BRATTLEBORO — The Vermont Department of Health has been teaming up with VFW Post 1034, Carl Dessaint, on Black Mountain Road in Brattleboro to get vaccinations to local residents.
“The VFW has been providing a huge community resource by allowing us to use their space for free for vaccine distribution,” said Laura Overton, the director of local health services for the Department of Health. “They also provided us space over the summer to set up a COVID-19 testing site.”
“We wouldn’t think of charging for this,” said Sam Haskins, spokesman for the local VFW. “This is very beneficial. What they are doing is for everyone in the community.”
DoH was able to set up at the VFW because it already had an existing “dispensing site agreement” with the local branch.
“The VFW has been one of our partners for a long time,” said Overton, who took over as district manager in October 2019.
“We have memorandums of understanding with certain facilities in the health district,” she said, a precaution the state has taken long before COVID-19 became a global pandemic. “We look for places where we can fit a lot of people safely through, that has lots of parking, is accessible, and is well ventilated.”
When it was time to start offering vaccinations, the VFW opened its doors.
“The people running the VFW are phenomenal,” said Overton. “They have a great community service mission to help the community. It’s been really wonderful working with them.”
Offering vaccinations at the VFW is a small part of the story, she said, with a number of other facilities around the district also coordinating for testing and vaccinations.
Current sites in Windham County include the VFW, Brattleboro Memorial Hospital, and Grace Cottage. The National Guard has been coordinating pop-up sites for educators and the state also plans to host a clinic for English language users as well as clinics for Black, indigenous and people of color.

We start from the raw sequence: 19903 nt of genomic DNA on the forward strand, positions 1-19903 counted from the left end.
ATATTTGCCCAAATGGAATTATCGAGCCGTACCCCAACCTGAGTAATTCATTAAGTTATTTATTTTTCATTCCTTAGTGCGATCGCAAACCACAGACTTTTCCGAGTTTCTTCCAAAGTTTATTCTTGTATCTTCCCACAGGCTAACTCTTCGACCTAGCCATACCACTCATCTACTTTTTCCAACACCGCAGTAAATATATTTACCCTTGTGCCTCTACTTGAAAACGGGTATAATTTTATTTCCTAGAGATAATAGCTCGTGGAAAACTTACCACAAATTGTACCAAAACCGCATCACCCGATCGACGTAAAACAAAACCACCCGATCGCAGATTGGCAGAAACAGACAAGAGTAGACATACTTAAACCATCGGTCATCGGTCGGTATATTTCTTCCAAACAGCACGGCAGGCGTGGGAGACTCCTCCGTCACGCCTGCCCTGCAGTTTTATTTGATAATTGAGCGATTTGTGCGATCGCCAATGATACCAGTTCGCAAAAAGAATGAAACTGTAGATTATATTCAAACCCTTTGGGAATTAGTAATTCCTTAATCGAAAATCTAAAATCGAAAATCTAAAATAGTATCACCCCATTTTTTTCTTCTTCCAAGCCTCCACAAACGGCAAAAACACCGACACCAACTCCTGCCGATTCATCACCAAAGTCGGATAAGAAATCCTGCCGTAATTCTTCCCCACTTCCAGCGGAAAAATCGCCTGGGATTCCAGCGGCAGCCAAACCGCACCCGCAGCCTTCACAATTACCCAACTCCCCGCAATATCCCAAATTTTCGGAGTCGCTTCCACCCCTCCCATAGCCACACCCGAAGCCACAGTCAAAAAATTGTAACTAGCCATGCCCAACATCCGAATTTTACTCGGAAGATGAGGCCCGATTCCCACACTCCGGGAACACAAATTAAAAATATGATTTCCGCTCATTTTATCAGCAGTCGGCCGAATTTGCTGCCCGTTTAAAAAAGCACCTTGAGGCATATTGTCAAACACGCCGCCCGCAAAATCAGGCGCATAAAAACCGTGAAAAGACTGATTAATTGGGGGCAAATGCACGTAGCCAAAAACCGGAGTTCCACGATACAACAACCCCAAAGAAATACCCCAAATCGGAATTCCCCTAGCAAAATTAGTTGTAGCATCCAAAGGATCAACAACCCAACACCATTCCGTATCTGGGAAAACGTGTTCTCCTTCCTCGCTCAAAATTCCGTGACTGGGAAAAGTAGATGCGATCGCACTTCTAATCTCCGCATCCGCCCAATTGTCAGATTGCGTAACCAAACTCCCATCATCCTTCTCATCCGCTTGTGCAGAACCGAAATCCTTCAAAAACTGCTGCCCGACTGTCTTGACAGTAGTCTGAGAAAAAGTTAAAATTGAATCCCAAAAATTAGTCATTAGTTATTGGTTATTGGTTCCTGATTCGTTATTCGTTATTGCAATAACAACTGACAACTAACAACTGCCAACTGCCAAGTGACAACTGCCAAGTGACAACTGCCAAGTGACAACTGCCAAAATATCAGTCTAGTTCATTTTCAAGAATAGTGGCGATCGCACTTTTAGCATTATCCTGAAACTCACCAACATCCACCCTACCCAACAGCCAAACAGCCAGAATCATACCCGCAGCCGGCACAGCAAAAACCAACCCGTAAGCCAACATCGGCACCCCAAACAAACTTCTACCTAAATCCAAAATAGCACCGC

According to the state’s online vaccine dashboard, about 24 percent of the residents of Windham County have received their vaccinations. The state’s overall number is about 26 percent.
At the VFW, the state has conducted five first-dose clinics thus far, she said, vaccinating about 750 people.
“We are currently only doing second doses of the Moderna vaccine at the VFW right now,” said Overton.
When given the go-ahead, they will start offering first doses in the next phase, she said.
“It’s so important for us to have this facility,” she said, “where we can offer both first and second doses at the same place and the same time.”
And at the VFW, they can set up their equipment and leave it, though no vaccine is stored on site.
“We have a very small stuff, shuffling the stuff around is really hard,” she said.
On Thursday, vaccine appointments were opened up to the next phase, Vermonters 16 years and older with a high risk health condition. To register, log on to healthvermont.gov/MyVaccine or call 855-722-7878.
Other eligible people include residents and staff at nursing homes, assisted living communities and other types of group living facilities for older adults, veterans and people with developmental disabilities, school and childcare workers, first responders, 911 operators and corrections officers.
Health care workers who have direct patient contact, including clinical and support staff, emergency services personnel and home health caregivers are also eligible.
Haskins said it’s unclear when the VFW can reopen its doors to its members, but until then, the VFW is hosting public breakfasts on Wednesdays and Saturdays from 6 to 10 a.m.
The VFW is not receiving compensation from the state, he said.
The VFW is accepting donations however, he said. They can be sent to VFW Post 1034, care of Lisa Lofting, PO Box 8233, Brattleboro, 05304.